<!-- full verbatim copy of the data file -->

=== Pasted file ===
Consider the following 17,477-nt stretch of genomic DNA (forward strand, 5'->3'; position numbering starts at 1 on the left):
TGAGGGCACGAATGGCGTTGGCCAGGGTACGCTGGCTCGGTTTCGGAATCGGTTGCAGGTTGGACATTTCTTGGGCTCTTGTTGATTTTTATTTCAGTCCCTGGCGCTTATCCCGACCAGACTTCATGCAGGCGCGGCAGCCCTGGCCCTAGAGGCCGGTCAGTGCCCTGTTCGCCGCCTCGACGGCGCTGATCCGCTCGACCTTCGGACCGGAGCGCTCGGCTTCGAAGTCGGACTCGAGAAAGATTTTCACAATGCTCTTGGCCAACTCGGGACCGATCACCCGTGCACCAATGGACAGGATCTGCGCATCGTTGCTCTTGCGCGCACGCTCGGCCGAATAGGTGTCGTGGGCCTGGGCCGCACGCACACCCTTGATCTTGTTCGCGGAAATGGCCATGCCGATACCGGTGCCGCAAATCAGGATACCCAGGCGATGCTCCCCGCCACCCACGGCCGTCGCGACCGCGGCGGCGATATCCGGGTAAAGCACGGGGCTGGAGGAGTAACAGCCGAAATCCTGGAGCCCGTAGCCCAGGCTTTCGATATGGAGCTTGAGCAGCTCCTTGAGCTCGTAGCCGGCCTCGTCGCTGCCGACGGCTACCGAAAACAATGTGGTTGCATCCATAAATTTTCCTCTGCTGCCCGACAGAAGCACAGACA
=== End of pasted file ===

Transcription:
Consider the following 17,477-nt stretch of genomic DNA (forward strand, 5'->3'; position numbering starts at 1 on the left):
TGAGGGCACGAATGGCGTTGGCCAGGGTACGCTGGCTCGGTTTCGGAATCGGTTGCAGGTTGGACATTTCTTGGGCTCTTGTTGATTTTTATTTCAGTCCCTGGCGCTTATCCCGACCAGACTTCATGCAGGCGCGGCAGCCCTGGCCCTAGAGGCCGGTCAGTGCCCTGTTCGCCGCCTCGACGGCGCTGATCCGCTCGACCTTCGGACCGGAGCGCTCGGCTTCGAAGTCGGACTCGAGAAAGATTTTCACAATGCTCTTGGCCAACTCGGGACCGATCACCCGTGCACCAATGGACAGGATCTGCGCATCGTTGCTCTTGCGCGCACGCTCGGCCGAATAGGTGTCGTGGGCCTGGGCCGCACGCACACCCTTGATCTTGTTCGCGGAAATGGCCATGCCGATACCGGTGCCGCAAATCAGGATACCCAGGCGATGCTCCCCGCCACCCACGGCCGTCGCGACCGCGGCGGCGATATCCGGGTAAAGCACGGGGCTGGAGGAGTAACAGCCGAAATCCTGGAGCCCGTAGCCCAGGCTTTCGATATGGAGCTTGAGCAGCTCCTTGAGCTCGTAGCCGGCCTCGTCGCTGCCGACGGCTACCGAAAACAATGTGGTTGCATCCATAAATTTTCCTCTGCTGCCCGACAGAAGCACAGACA